VacHunter Gallery - Sweepers
Mechanical sweepers were the next improvement in floor cleaning after the broom and dust pan. The latter combination would move dirt around the floor and stir up dust as it was corralled into the pan. But the carpet sweeper would capture and store the dust in a tray concealed inside its body.
One of the earliest carpet sweepers is the Union Sweeper patented in 1858. It used geared wheels on one side of its body to turn the brush roller. There were no wheels on the other side of the box.
Another type of mechanical cleaner was called the Sweeping Box. It did
not have any wheels. The elongated sides of the dust collection box
served as sled runners to allow it to glide along the floor. This
machine utilized a hand crank and belt to turn a small pulley at the bottom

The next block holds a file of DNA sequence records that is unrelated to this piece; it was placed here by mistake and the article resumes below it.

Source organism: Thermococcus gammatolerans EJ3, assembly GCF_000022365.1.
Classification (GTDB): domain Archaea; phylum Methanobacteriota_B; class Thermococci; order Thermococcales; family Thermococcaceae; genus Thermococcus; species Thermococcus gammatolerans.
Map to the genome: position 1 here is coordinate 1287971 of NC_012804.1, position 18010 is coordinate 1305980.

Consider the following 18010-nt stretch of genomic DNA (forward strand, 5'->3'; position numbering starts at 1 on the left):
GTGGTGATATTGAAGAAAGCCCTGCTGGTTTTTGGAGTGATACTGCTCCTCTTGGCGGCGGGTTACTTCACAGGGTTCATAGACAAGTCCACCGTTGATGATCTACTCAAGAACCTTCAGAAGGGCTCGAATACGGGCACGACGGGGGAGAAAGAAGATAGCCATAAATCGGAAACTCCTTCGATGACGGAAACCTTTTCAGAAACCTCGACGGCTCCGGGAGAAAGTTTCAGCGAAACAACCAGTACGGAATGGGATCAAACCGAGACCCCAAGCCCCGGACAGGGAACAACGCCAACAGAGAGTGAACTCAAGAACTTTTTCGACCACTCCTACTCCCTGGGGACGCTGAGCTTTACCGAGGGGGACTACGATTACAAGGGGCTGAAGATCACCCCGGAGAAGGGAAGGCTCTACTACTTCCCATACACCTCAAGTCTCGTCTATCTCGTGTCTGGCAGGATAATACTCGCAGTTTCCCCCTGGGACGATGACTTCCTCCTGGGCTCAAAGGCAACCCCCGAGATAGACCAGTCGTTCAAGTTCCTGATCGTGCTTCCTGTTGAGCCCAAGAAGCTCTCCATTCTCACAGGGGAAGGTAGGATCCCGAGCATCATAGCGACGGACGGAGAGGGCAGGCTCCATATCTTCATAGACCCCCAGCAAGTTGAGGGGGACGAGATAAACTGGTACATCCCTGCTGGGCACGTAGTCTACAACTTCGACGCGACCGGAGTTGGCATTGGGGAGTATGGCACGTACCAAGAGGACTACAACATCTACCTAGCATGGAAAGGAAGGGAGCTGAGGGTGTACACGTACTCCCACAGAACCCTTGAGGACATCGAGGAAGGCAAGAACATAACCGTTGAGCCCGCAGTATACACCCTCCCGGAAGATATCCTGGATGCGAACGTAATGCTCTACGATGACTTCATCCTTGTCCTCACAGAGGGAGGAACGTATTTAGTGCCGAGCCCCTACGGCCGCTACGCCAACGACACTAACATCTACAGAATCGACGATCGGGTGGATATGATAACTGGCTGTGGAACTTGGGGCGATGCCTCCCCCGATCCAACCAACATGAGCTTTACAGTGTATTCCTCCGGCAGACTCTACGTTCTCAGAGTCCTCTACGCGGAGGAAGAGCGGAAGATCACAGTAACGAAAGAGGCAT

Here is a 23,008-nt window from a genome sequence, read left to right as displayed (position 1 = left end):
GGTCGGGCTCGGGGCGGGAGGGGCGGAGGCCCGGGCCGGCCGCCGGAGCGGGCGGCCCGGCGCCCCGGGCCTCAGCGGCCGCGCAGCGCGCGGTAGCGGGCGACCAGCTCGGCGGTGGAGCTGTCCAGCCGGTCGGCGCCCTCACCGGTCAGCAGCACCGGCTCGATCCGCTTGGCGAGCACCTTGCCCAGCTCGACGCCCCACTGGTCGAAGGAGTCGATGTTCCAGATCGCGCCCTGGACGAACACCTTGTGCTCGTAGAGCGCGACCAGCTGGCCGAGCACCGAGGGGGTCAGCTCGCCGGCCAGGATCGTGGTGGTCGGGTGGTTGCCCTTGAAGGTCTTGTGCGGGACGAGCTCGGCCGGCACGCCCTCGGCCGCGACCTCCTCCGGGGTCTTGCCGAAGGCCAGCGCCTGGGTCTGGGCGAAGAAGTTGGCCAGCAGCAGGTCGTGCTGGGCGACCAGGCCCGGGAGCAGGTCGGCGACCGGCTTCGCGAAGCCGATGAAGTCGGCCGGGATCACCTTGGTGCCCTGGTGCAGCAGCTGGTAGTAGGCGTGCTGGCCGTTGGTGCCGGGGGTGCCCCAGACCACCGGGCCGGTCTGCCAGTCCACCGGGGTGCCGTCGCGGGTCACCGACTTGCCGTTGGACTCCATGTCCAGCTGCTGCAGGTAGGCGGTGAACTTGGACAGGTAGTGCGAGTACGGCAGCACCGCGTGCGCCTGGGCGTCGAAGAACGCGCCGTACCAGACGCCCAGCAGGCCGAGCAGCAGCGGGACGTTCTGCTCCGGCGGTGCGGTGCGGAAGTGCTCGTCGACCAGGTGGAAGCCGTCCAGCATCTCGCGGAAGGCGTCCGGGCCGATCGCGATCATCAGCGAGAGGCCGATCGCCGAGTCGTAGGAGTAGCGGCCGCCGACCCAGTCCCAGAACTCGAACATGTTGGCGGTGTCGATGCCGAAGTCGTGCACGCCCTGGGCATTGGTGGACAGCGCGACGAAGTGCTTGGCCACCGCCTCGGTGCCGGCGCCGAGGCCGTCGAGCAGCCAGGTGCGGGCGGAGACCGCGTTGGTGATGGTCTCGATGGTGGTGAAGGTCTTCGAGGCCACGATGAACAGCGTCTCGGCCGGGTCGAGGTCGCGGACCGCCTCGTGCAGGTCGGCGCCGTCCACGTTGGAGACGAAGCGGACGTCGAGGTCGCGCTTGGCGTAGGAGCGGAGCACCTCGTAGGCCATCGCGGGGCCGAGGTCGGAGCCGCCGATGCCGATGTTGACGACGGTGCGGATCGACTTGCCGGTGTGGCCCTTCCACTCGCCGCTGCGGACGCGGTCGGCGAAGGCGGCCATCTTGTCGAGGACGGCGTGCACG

of the machine that was connected to the brush. Of course, several
A third design evolved that continues to coexist with vacuum cleaners
today. Two sets of wheels under the sweeper came into contact with the
brush roller and turned it by friction as the sweeper was pushed back and
forth across the floor. Light and easy to use, the sweeper was most
effective on hard surfaces. Only surface litter would be collected from
short pile carpeting. The Bissell Co. has promoted this type of sweeper
since the late 1800's and continues to sell it in today's market.
The final step in the evolution of mechanical carpet sweepers came when the
element of suction was introduced into their design. To accomplish
this, an extra set of wheels was added to the rear of the body. These
wheels powered two or three bellows which, in turn, pulled air in through a
front mounted nozzle. The original wheels still turned the brush as the
machine was propelled acoss the floor. This hybrid became known as the
Combination Sweeper or the Vacuum Sweeper. It worked best when it was
pushed rapidly in a back and forth motion, but never could develop enough
power to do a thorough cleaning job. It also was heavier and bulkier
than a regular carpet sweeper.
Early Carpet Cleaning
Non Electric Vacuums
Early Electric Vacuums